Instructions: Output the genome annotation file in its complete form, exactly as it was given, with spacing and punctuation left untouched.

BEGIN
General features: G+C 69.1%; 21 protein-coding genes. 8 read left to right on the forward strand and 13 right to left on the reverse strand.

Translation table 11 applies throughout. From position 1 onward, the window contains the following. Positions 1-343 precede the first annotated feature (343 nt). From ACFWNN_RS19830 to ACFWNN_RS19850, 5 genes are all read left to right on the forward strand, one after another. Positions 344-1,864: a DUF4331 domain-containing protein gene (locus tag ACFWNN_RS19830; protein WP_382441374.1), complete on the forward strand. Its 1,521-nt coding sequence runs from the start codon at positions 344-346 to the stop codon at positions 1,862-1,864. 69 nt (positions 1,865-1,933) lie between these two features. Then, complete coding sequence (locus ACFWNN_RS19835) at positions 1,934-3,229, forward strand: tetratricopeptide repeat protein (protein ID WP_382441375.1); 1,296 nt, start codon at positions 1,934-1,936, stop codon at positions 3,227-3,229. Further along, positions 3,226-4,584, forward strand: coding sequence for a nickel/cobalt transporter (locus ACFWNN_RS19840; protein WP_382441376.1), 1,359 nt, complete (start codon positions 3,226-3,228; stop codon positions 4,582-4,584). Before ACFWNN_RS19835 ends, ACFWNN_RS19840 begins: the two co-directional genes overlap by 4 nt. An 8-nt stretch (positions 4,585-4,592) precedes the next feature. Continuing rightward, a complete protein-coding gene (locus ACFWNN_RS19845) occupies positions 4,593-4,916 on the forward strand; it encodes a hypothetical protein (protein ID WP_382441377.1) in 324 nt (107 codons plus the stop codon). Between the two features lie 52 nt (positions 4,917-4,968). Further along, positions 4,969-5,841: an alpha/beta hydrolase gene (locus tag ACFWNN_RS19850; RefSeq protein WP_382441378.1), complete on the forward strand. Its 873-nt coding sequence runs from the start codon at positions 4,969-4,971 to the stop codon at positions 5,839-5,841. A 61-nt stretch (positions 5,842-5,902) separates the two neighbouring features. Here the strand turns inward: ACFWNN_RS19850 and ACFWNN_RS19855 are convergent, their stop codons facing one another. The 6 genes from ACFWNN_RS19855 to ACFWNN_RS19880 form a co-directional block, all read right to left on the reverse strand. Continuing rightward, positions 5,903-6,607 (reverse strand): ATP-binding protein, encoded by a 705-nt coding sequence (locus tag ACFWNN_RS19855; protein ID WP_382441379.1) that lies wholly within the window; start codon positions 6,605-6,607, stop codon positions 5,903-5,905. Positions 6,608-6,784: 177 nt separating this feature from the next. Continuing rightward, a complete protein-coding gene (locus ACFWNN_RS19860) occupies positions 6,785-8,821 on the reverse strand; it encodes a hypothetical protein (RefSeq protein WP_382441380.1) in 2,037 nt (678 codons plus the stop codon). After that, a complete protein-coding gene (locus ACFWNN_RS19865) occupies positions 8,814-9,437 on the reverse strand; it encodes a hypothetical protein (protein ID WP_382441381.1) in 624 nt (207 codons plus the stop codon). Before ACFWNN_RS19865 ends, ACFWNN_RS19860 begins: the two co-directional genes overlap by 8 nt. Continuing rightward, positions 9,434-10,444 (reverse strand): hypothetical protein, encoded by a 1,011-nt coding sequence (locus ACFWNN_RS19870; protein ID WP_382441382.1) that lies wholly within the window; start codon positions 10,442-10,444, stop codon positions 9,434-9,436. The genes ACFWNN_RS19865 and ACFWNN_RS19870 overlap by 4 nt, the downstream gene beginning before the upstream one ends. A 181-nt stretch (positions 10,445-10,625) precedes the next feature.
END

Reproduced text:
General features: G+C 69.1%; 21 protein-coding genes. 8 read left to right on the forward strand and 13 right to left on the reverse strand.

Translation table 11 applies throughout. From position 1 onward, the window contains the following. Positions 1-343 precede the first annotated feature (343 nt). From ACFWNN_RS19830 to ACFWNN_RS19850, 5 genes are all read left to right on the forward strand, one after another. Positions 344-1,864: a DUF4331 domain-containing protein gene (locus tag ACFWNN_RS19830; protein WP_382441374.1), complete on the forward strand. Its 1,521-nt coding sequence runs from the start codon at positions 344-346 to the stop codon at positions 1,862-1,864. 69 nt (positions 1,865-1,933) lie between these two features. Then, complete coding sequence (locus ACFWNN_RS19835) at positions 1,934-3,229, forward strand: tetratricopeptide repeat protein (protein ID WP_382441375.1); 1,296 nt, start codon at positions 1,934-1,936, stop codon at positions 3,227-3,229. Further along, positions 3,226-4,584, forward strand: coding sequence for a nickel/cobalt transporter (locus ACFWNN_RS19840; protein WP_382441376.1), 1,359 nt, complete (start codon positions 3,226-3,228; stop codon positions 4,582-4,584). Before ACFWNN_RS19835 ends, ACFWNN_RS19840 begins: the two co-directional genes overlap by 4 nt. An 8-nt stretch (positions 4,585-4,592) precedes the next feature. Continuing rightward, a complete protein-coding gene (locus ACFWNN_RS19845) occupies positions 4,593-4,916 on the forward strand; it encodes a hypothetical protein (protein ID WP_382441377.1) in 324 nt (107 codons plus the stop codon). Between the two features lie 52 nt (positions 4,917-4,968). Further along, positions 4,969-5,841: an alpha/beta hydrolase gene (locus tag ACFWNN_RS19850; RefSeq protein WP_382441378.1), complete on the forward strand. Its 873-nt coding sequence runs from the start codon at positions 4,969-4,971 to the stop codon at positions 5,839-5,841. A 61-nt stretch (positions 5,842-5,902) separates the two neighbouring features. Here the strand turns inward: ACFWNN_RS19850 and ACFWNN_RS19855 are convergent, their stop codons facing one another. The 6 genes from ACFWNN_RS19855 to ACFWNN_RS19880 form a co-directional block, all read right to left on the reverse strand. Continuing rightward, positions 5,903-6,607 (reverse strand): ATP-binding protein, encoded by a 705-nt coding sequence (locus tag ACFWNN_RS19855; protein ID WP_382441379.1) that lies wholly within the window; start codon positions 6,605-6,607, stop codon positions 5,903-5,905. Positions 6,608-6,784: 177 nt separating this feature from the next. Continuing rightward, a complete protein-coding gene (locus ACFWNN_RS19860) occupies positions 6,785-8,821 on the reverse strand; it encodes a hypothetical protein (RefSeq protein WP_382441380.1) in 2,037 nt (678 codons plus the stop codon). After that, a complete protein-coding gene (locus ACFWNN_RS19865) occupies positions 8,814-9,437 on the reverse strand; it encodes a hypothetical protein (protein ID WP_382441381.1) in 624 nt (207 codons plus the stop codon). Before ACFWNN_RS19865 ends, ACFWNN_RS19860 begins: the two co-directional genes overlap by 8 nt. Continuing rightward, positions 9,434-10,444 (reverse strand): hypothetical protein, encoded by a 1,011-nt coding sequence (locus ACFWNN_RS19870; protein ID WP_382441382.1) that lies wholly within the window; start codon positions 10,442-10,444, stop codon positions 9,434-9,436. The genes ACFWNN_RS19865 and ACFWNN_RS19870 overlap by 4 nt, the downstream gene beginning before the upstream one ends. A 181-nt stretch (positions 10,445-10,625) precedes the next feature.